Estonian Defense Forces (EDF) personnel will remain deployed in the West African nation of Mali, mainly as part of French-led counter-terrorism efforts there, in view of the wider, current security situation. Laanet had previously said that EDF personnel would be withdrawn, after Russian private security firm Wagner started operating in the Sahel nation.
However, the thinking now is that withdrawal would hand over the country to the Russian sphere of influence, a development which would be unacceptable both to Estonia and its allies in the region.
The EDF has been contributing an infantry platoon on a rotational basis to Mali for several years. The platoon is based in the western town of Gao and conducts patrolling and related activities. In addition, EFF special forces (ESTSOF) personnel are reportedly deployed in the north of the country, as part of Operation Takuba, a counter-terrorism mission.
Laanet said Monday that: "The whole security picture, not only in Africa, including Mali, but also in our own region and in our neighboring regions, has transformed completely. And as we can see, Russian aggression has increased."
"As a result, we have agreed today with our partners and allies, who we are with in Mali and in [Operation] Takuba, that we will make these decisions jointly," Laanet added.
Laanet has said on more than one occasion since September that were Wagner personnel to be operating in Mali, the EDF would withdraw its participation in French-led operations there. This was to put pressure on the leadership of Mali, which now consists of a military Junta headed up by Assimi Goïta following a coup last year, so as not to enter into an agreement with Wagner.
Further statements cannot be made yet as decisions depend highly on a range of different circumstances, the defense ministry says.
"This is certainly not a matter of days, but rather a longer period in which we can make decisions," Laanet said.
"What the situation is with Wagner in Mali, what the allies' opinion on remaining there is - this concerns not only the French-led Takuba Task Force, but also EU missions - there are a lot of nuances according to who we are talking about and what mission," he continued.
One of the most important and unacceptable decisions made by the junta currently in power in Mali is that it postponed democratic elections for five years, which, Laanet said: "Is in no way in line with the agreements reached on supporting the fight against terrorism in Mali."
"And since Mali has not adhered to its agreements at all, as allies we are facing a very serious challenge as to how we proceed. But we certainly do not want to simply hand over the sphere of influence to Russia next," the minister added.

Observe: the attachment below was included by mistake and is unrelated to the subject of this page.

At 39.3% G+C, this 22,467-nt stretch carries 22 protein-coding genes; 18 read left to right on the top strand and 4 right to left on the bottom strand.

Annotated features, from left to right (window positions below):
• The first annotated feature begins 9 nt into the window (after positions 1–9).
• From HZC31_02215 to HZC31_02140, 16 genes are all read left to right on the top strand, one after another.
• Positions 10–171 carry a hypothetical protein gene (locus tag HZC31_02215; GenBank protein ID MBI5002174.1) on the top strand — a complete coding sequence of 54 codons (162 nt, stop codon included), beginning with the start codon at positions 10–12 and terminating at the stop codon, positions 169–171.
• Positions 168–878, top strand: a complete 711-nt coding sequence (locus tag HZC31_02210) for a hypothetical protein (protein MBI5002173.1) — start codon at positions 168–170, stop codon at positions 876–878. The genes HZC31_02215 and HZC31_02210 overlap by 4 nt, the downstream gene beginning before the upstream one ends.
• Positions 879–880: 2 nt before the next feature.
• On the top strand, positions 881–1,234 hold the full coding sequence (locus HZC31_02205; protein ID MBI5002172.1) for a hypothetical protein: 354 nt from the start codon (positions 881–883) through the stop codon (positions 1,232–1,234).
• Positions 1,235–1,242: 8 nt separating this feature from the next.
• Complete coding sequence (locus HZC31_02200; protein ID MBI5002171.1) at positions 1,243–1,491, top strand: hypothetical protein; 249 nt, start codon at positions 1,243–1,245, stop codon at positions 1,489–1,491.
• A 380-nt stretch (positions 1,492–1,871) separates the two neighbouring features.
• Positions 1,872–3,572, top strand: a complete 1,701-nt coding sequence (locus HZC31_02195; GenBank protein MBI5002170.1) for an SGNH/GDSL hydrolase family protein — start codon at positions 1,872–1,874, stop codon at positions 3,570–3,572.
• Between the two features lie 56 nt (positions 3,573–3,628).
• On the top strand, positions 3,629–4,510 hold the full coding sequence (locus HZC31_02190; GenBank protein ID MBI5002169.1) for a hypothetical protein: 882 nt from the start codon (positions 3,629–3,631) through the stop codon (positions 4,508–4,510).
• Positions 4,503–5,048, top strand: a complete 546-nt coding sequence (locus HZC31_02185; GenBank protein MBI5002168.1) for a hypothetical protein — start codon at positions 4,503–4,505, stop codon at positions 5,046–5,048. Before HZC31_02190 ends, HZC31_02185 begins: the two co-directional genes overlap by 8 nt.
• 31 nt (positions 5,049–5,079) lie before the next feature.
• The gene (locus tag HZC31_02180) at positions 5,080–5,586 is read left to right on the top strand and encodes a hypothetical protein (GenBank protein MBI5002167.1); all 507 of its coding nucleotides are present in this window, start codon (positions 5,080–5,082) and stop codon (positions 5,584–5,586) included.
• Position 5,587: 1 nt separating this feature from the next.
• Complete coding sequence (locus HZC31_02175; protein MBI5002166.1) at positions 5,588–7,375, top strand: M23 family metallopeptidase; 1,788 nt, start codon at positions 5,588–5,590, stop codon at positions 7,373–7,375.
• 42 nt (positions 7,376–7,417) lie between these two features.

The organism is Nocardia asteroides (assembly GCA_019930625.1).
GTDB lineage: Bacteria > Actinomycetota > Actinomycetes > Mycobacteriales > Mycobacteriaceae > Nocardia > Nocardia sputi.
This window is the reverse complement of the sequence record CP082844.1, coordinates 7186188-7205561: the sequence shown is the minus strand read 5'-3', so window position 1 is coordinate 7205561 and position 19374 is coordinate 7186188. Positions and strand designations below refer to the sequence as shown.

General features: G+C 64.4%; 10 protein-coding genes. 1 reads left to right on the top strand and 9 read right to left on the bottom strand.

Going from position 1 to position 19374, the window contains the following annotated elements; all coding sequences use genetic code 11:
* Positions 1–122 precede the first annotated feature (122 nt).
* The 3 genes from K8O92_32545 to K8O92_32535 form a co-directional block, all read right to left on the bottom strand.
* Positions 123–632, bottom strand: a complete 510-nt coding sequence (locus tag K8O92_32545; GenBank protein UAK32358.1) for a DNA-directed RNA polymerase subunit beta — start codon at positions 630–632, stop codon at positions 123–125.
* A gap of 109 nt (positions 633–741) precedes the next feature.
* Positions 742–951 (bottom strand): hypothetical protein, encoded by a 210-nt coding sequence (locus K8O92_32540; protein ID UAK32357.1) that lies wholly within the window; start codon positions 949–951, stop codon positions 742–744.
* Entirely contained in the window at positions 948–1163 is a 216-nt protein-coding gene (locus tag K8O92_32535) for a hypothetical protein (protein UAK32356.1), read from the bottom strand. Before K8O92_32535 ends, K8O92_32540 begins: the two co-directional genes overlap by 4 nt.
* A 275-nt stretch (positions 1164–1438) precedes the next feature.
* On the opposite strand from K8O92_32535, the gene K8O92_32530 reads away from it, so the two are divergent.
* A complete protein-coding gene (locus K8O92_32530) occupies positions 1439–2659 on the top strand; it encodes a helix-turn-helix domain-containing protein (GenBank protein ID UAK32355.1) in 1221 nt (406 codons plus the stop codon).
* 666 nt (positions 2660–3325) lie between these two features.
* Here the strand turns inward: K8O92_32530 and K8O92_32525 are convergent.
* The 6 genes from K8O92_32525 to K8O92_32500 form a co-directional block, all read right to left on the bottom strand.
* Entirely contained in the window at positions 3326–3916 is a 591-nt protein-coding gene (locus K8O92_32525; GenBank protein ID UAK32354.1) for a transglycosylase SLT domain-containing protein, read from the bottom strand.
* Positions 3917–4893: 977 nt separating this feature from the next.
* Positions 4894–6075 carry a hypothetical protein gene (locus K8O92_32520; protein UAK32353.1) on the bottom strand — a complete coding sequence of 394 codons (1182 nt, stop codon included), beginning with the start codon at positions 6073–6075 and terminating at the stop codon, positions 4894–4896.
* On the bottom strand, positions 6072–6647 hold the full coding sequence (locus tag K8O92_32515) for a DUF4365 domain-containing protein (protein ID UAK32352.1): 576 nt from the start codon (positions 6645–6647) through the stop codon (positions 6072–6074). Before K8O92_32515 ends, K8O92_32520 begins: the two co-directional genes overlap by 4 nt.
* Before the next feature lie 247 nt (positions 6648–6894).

The withdrawal of some Swedish forces from Takuba is not related to the current situation, Laanet added. The personnel being removed were supplementary to the main forces – Sweden is the lead nation in the operation, in fact.
Authorities will continue to monitor the situation in Mali, and new decisions on the way forward are to be made later: "We will have more clarity in the coming weeks. Next week, there will be an allied meeting of Takuba, where we will discuss what our common decisions and common moves could be," Laanet added, noting that wherever there is a crisis, Russian military boots on the ground, or those of private military contractors as in Mali, are sure to be in evidence.
The Economic Community of West African States (ECOWAS) has opted to impose economic sanctions on Mali due to the suspension of democratic elections in that country, while the EU has suspended payment of a subsidy to the country, for the same reason and also for the military cooperation with forces affiliated to the Russian government.
Takuba Task Force advises, assists and accompanies the Malian Armed Forces, in coordination with G5-Sahel partners and other international actors on the ground, while Operation Barkhane is a French-led counter-terrorism and anti-human-trafficking endeavor, covering a vast area of terrain and several other Sahel region countries, all of them former French colonies, such as Chad and Mauritania, in addition to Mali.
The French ministry of defense says seven countries are taking part in Takuba, in addition to Estonia, Sweden as lead nation and France itself – these are: Belgium, the Czech Republic, Denmark, Hungary, Italy, the Netherlands and Portugal.
The Mali Junta has accused Paris of abandoning the country, hence its calling on the Wagner troops.
The 2021 coup in Mali led to the overthrow of Ban Ndaw as president. Ndaw was released from house arrest in late August last year.
Editor: Andrew Whyte